There are 4 main definitions of sound in English:

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sound1

Line breaks: sound
Pronunciation: /saʊnd
 
/

noun

[mass noun]
1Vibrations that travel through the air or another medium and can be heard when they reach a person’s or animal’s ear: light travels faster than sound
More example sentences
  • Since light travels faster than sound, the thunder is heard after the lightning.
  • Bullets travel faster than sound, so I'll never hear the one that gets me, I reassured myself.
  • Its Japanese designers believe their plane can travel at twice the speed of sound while reducing supersonic boom to a low rumble.
1.1 [count noun] A thing that can be heard: she heard the sound of voices in the hall don’t make a sound
More example sentences
  • I let out a hideous animal sound as I sank to my knees to finish off this beast.
  • The sound reached a crescendo, then trailed off to the south in a quickly fading Doppler echo.
  • This sound reached to the edge of the forest and was like a great clamor of metals striking together.
Synonyms
noise, note, din, racket, row, bang, report, hubbub, resonance, reverberation
1.2The area or distance within which something can be heard: we were always within sound of the train whistles
More example sentences
  • The glamour of each of these plays has to do with what in them is aristocratic, removed, a high pastime played out within sound of the sea.
  • I did though, manage to find ices made with local fruit, ate fish and chips within sound of the sea and got to swallow down an oyster or two.
  • Indeed, you can find some marvellous fishing within sight and sound of Copenhagen airport itself.
Synonyms
hearing distance, hearing, distance, earshot, range
2 (also musical sound) Sound produced by continuous and regular vibrations, as opposed to noise.
Example sentences
  • The sound produced by drums is short; thus, any continuous sound can be produced only by rapid repetition.
  • The speaker converts musical sound into vibrations that can be felt.
  • The sound is more resonant than I would like it to be, but this is not really a big problem.
3Music, speech, and sound effects when recorded and used to accompany a film, video, or broadcast: [as modifier]: a sound studio
More example sentences
  • The film was shot without sound, and recorded interviews were added to accompany images of the women at work.
  • She did all the scriptwriting, filming, sound, lighting, direction herself.
  • Much like the video presentations, these sound mixes are all in good working order.
3.1Broadcasting by radio as distinct from television.
Example sentences
  • The accent at the BBC at the time was very much toward sound rather than television.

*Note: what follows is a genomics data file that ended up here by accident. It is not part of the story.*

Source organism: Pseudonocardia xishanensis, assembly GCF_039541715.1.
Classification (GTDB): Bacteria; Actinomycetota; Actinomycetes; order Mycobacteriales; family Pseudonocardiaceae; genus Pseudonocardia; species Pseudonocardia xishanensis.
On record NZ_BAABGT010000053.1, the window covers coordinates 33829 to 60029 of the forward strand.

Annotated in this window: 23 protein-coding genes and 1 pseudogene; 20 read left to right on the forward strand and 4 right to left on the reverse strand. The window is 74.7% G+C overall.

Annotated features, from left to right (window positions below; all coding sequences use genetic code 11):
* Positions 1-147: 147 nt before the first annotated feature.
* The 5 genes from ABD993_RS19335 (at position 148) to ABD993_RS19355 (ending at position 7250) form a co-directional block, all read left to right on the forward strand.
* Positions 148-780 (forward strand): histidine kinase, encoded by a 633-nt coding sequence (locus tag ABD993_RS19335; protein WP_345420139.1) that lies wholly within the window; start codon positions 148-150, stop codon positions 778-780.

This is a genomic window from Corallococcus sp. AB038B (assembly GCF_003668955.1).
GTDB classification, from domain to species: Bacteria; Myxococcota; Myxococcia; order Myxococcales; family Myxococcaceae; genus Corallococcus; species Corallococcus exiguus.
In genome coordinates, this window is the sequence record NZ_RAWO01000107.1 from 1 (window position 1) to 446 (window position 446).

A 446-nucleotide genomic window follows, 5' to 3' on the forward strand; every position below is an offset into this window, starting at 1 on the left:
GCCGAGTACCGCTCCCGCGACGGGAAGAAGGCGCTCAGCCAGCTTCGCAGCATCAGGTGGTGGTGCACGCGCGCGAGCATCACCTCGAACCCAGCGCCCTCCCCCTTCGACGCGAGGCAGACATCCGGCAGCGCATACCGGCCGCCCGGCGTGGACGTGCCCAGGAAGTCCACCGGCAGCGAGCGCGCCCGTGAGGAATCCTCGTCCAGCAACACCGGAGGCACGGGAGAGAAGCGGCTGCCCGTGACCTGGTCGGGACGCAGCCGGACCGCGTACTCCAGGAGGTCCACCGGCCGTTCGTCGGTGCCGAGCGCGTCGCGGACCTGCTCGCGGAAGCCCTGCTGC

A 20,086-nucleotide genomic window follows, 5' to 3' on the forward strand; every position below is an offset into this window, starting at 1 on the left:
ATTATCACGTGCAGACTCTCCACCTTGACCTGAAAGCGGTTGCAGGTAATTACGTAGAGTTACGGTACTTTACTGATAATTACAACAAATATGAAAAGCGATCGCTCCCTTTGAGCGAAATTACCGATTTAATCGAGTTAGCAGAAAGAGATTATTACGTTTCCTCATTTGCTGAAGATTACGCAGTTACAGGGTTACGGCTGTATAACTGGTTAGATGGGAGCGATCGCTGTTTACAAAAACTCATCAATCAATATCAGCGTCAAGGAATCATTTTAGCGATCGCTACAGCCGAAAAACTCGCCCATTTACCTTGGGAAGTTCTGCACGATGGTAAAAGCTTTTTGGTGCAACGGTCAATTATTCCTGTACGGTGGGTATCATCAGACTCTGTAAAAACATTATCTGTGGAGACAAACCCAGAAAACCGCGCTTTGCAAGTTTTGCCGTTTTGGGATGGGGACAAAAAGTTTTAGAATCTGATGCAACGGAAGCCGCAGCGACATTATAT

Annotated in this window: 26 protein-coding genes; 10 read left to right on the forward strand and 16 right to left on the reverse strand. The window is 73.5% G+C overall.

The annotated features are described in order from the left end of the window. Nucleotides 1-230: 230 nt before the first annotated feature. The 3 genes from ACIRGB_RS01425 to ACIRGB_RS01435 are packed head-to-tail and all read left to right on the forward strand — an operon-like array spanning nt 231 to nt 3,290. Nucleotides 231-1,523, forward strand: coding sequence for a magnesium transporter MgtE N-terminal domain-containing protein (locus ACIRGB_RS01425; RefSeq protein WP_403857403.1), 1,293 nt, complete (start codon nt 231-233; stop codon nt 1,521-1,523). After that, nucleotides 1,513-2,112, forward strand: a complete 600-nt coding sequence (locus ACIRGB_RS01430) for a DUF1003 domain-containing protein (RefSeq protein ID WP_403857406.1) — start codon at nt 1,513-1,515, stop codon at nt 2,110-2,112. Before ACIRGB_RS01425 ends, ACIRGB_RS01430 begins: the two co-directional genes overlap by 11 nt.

• Vision was transmitted on 261.3 metres and sound on 398.9 metres, medium wave.
  • The fidelity of sound equipment subsequently improved considerably, but the receivers did not.
3.2The distinctive quality of the music of a particular composer or performer or of the sound produced by a particular instrument: the sound of the Beatles
More example sentences
  • The distinctive Jamaican sound of reggae provides a template for various diasporic musics in the Caribbean.
  • Their music has a very distinctive and fresh sound, hardcore but very melodic and experimental.
  • Their music, while possessing an undeniably indie guitar sound, is just as quirky as the band seems to be.
Synonyms
3.3 (sounds) informal Popular music: sounds of the Sixties
More example sentences
  • My biggest beef with electric guitar sounds of the rock persuasion is the lack of dynamics.
  • Patrons will also be able to enjoy the soothing sounds of jazz, reggae and traditional African music.
  • When it comes to the traditional sounds of country music, Johnny Loughrey continues to set the pace.
4 [in singular] An idea or impression conveyed by words: you’ve had a hard day, by the sound of it
More example sentences
  • Mr Ali has lost a son who, by the sound of it, was going to contribute to the fabric of society, a peace-loving young man who loved his family.
  • The recording process for Miles is an easy-going, relaxed one by the sound of it.
  • Some of the children were naturally very frightened and the teacher by the sound of it did an amazing job.
Synonyms
idea, thought, concept, impression, prospect, description

verb

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1Emit or cause to emit sound: [no object]: a loud buzzer sounded [with object]: she sounded the horn
More example sentences
  • In my mind I am praying, praying for the next buzzer to sound so I can escape the woman's bitter stare.
  • The dhol is a north Indian drum made from goatskin, and anybody who has stood next to one will testify to how loud it sounds when played.
  • Just as Jon reached for the handle, the buzzer behind them sounded.
Synonyms
go (off), resonate, resound, reverberate, blow, blare;